PITTSBURGH — Huge old Pitt Bowl, site and symbol for power football in the old days, offered a throwback game here Saturday.
Pitt's Panthers used a brute strength offense without any trimmings to wallop Nebraska, 21-7, before 21,006.
It was a performance which satisfied coach Bill Glassford a lot more than it did Johnny Michelosen, the winning coach.
"We played by far our best game," Glassford said. "Those Pitts were just too big and too strong. They overpowered us, especially in the line."
A better game than the Huskers played at Ohio State?
"Yes. The boys played their hearts out today. They gave out with all they had and it wasn't good enough," the Huskers coach declared.
Glassford then discussed the game in more detail. The pass game failed, he admitted. He offered no diagnosis, except that "maybe they were rushing us too much."
It was the charitable view. A number of times the Nebraska pitchers were just too jittery, firing the ball when off-balance.
Michelosen singled out the off-balance pitching, which missed the target badly at times, as the key to Nebraska's downfall. The Pitt coach talked with careful restraint and appeared only mildly pleased.
He agreed fully that pure strength decided the competition. The reason he juggled backs, he said, was to get maximum defense.
Ambrose Bagamery and Ray DiPasquale aren't necessarily fourth stringers because they were not listed on the three-deep lineup, he declared.
"Baggy has been hurt. He and DiPasquale are two of my best defenders," Michelosen stated. "I tried to have them in there, especially when Don Erway and Willie Greenlaw were passing.
"We respected the Huskers and were afraid of those two men as well as Don Hewitt."
The Huskers ran into foul luck on the first play. LeRoy Butherus starting left end, was forced out by a mangled hand. He has three dislocated fingers.
Later Bob Berguin, No. 2 center, was carried off with a strained knee.
Pittsburgh bruised and bullied the Huskers almost at will early in the game. There was nothing fancy about the attack. Pitt quarterbacks aimed mostly for the center of the line and everything went.
It was sound but undramatic football. The same quarterbacks tried a few lacy maneuvers in the second quarter and probably lost a touchdown.
It didn't matter, since the Panthers were even, 7-7, with less than five minutes of the first quarter left. It was 14-7 six plays and about three minutes later.
A long pitch by Erway early started things off on a false note. It was the top thrill for even the home fans.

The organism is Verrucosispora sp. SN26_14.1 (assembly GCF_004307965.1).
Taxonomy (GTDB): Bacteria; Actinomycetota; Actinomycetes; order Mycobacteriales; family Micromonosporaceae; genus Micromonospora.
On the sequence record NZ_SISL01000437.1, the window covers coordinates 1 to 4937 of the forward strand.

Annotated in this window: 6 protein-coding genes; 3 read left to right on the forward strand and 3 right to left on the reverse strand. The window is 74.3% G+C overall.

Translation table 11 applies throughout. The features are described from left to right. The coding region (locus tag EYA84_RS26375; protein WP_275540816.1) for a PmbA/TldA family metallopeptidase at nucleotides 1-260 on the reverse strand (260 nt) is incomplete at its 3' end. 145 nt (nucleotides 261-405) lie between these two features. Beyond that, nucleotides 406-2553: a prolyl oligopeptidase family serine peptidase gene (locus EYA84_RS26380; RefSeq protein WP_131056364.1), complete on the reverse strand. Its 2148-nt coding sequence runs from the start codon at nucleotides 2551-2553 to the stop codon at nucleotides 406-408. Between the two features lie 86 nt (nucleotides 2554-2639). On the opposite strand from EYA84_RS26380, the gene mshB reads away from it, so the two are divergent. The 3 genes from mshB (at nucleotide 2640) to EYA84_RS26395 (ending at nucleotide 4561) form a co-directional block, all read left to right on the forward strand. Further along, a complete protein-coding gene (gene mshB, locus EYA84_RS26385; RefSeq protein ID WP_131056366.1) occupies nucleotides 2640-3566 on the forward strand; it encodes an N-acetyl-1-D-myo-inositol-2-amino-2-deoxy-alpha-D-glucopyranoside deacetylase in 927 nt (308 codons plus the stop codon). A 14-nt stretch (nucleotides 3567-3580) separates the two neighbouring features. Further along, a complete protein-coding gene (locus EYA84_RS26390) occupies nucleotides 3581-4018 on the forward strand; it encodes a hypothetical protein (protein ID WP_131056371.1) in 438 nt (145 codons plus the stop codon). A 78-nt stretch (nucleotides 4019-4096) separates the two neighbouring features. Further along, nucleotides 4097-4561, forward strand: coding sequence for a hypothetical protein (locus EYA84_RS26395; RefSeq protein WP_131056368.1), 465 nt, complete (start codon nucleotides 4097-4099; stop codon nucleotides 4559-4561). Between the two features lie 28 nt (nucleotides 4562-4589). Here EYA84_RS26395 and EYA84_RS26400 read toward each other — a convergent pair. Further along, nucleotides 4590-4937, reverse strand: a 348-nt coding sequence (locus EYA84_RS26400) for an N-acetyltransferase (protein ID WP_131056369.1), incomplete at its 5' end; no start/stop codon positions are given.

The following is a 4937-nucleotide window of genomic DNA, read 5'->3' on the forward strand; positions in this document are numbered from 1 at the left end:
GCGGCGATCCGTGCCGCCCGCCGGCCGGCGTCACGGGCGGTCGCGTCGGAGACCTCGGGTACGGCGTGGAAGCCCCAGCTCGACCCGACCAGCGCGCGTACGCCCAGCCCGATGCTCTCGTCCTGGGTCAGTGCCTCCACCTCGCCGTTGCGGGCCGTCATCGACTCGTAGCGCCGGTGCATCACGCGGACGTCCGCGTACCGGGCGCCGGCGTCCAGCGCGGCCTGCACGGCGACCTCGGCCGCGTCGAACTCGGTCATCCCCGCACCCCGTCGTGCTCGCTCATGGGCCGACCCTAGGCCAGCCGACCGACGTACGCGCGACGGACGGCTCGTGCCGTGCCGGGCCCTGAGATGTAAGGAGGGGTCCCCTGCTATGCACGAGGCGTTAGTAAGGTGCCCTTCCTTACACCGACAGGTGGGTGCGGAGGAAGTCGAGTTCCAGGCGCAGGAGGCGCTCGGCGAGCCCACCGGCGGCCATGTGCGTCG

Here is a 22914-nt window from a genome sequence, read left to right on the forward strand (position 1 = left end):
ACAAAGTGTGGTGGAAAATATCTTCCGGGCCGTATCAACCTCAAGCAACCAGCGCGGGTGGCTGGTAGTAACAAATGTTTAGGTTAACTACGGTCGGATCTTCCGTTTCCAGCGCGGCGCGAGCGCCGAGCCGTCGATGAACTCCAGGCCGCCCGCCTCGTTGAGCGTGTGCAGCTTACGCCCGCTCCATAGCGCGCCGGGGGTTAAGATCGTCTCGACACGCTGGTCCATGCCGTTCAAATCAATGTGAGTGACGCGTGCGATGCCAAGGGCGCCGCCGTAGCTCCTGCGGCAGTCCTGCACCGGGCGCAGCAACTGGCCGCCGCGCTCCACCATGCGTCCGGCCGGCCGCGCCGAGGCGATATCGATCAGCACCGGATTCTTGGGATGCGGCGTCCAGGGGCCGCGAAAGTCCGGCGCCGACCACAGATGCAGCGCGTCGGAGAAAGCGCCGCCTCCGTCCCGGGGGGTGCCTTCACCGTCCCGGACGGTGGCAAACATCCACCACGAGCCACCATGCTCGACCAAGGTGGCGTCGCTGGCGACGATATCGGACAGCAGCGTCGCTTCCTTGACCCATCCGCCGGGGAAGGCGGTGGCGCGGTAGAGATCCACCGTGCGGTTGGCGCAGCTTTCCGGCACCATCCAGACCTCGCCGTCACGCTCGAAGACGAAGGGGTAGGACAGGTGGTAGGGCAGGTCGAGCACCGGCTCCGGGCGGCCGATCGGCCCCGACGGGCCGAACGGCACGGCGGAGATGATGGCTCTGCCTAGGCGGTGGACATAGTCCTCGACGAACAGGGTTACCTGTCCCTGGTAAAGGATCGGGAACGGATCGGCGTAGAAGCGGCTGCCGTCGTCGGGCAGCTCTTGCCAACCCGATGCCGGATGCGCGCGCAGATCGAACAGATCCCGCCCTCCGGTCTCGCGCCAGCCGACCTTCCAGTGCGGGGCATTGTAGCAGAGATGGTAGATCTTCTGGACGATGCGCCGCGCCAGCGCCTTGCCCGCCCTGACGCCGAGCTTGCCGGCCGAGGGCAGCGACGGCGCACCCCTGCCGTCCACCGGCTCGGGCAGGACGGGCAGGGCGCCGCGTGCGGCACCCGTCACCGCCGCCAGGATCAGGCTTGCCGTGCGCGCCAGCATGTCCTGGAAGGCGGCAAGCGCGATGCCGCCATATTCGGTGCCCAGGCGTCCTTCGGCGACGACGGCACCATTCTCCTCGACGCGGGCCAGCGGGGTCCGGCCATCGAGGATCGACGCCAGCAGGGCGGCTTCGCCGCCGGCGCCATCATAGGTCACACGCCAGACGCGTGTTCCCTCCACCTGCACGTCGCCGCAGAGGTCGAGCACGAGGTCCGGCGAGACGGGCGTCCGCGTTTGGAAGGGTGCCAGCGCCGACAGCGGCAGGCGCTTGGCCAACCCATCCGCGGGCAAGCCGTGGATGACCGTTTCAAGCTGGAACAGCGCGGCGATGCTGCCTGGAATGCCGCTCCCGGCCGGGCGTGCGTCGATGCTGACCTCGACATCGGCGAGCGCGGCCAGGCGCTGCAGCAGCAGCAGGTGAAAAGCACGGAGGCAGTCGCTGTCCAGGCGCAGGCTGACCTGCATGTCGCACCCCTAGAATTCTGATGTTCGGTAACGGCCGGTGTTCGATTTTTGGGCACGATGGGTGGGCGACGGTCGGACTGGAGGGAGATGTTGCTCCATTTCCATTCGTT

Nebraska lost the coin flip but got the ball immediately when Joe Walton fumbled the kick-off. Doran Post recovered, 43 yards out.
Erway used only two buildup plays before flipping to Jon McWilliams in a bold gesture.
The ball sailed 50 yards through the air. McWilliams had no blockers but got to the Pitt seven anyway. An end sweep, a slant off tackle and then a sweep around the other end produced the Huskers' startling score.
Rex Fischer carried only three yards by crow flight but much more actually. His cutback was letter perfect.
Pitt needed only 16 plays to get even—16 plays of pounding at the weakening Husker flesh. The siege was relieved only twice by a pass or an intended one.
The first time Pete Neft dropped back he changed his mind. He skipped around end for 16 yards to reach mid-field. Later he fished for receiver Walton in the end zone and was foiled by Fischer.
Lou Cimarolli ground over guard for 13 yards and then dove over a little later. It was a 75-yard offensive.
Harry Johnson's fumble led directly to the second Pitt score. After John Cenci grabbed the ball the Panthers had only 26 yards to march.
Pitt had a fresh set of backs on the scene. Bob Grier and Nick Passodelis spearheaded a four-play assault on the guards and tackles.
The 180-pound Passodelis made the score. It came 48 seconds before the first quarter ended.
The bone-rattling football continued unabated but it was late in the third period before the home crew got its third touchdown. A 10-yard pass, Neft to Walton, caught Nebraska's backs out of position to climax the 65-yard drive.
Before the clincher, George Harshman and Greenlaw teamed for some effective Husker gains. But there was never any indication that Nebraska could stick in either a pass or a trick maneuver to keep the defense honest.
The Nebraska drives bogged down because of this. Pitt's inability to use such devices as the draw play, plus savagely intent defense work by the Huskers balked further scoring.
Nebraska is 6-15 all-time against Pittsburgh.
|Ohio State||Sept. 24|
|Kansas State||Oct. 1|
|Texas A&M||Oct. 8|
|Iowa State||Nov. 5|
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